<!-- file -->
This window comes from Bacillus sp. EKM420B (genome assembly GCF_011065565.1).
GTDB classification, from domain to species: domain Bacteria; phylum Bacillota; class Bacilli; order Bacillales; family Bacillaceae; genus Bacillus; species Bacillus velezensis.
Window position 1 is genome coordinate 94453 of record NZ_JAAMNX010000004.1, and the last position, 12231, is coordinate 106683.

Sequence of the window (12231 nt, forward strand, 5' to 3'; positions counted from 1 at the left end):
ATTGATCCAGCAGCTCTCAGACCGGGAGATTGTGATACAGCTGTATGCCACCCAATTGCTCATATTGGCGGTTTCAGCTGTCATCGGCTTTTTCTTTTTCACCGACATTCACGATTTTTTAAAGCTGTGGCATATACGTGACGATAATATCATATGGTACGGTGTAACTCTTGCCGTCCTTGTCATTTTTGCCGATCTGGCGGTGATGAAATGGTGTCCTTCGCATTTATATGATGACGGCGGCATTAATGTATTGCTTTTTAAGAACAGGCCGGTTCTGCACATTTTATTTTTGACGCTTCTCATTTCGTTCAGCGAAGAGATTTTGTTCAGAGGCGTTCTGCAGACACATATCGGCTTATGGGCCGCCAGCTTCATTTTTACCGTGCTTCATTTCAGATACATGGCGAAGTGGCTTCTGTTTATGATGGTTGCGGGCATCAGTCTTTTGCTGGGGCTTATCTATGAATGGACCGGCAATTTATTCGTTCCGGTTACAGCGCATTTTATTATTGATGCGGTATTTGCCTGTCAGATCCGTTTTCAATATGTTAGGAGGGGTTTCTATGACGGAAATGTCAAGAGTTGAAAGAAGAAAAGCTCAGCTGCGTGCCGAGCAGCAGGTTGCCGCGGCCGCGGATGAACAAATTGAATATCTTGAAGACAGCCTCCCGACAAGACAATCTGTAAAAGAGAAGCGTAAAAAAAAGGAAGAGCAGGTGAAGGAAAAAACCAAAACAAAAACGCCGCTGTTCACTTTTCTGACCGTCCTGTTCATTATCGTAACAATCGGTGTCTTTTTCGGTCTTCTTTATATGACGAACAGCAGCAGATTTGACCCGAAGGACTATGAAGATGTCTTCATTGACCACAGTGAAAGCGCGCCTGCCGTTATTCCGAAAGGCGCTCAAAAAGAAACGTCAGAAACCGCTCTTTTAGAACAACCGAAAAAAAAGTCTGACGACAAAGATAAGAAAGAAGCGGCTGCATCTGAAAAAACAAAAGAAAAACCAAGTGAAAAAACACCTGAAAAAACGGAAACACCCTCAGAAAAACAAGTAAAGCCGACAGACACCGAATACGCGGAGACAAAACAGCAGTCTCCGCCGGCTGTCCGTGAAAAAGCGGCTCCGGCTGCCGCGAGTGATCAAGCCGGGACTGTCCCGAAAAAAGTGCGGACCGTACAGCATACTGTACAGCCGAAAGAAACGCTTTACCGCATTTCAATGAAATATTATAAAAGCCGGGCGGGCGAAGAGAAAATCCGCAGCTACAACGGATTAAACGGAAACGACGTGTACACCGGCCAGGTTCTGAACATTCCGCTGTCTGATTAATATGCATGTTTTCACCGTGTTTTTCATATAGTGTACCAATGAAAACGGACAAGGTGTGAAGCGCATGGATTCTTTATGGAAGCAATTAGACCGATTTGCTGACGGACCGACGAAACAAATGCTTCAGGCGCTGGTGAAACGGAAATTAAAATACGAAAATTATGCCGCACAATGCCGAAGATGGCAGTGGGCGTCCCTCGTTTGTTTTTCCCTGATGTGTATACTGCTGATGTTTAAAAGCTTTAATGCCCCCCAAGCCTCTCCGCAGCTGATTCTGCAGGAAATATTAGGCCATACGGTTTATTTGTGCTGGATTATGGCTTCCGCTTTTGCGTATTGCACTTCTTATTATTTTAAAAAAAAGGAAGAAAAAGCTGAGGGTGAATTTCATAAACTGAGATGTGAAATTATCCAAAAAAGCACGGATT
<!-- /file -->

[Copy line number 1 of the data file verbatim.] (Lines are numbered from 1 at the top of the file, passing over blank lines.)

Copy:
This window comes from Bacillus sp. EKM420B (genome assembly GCF_011065565.1).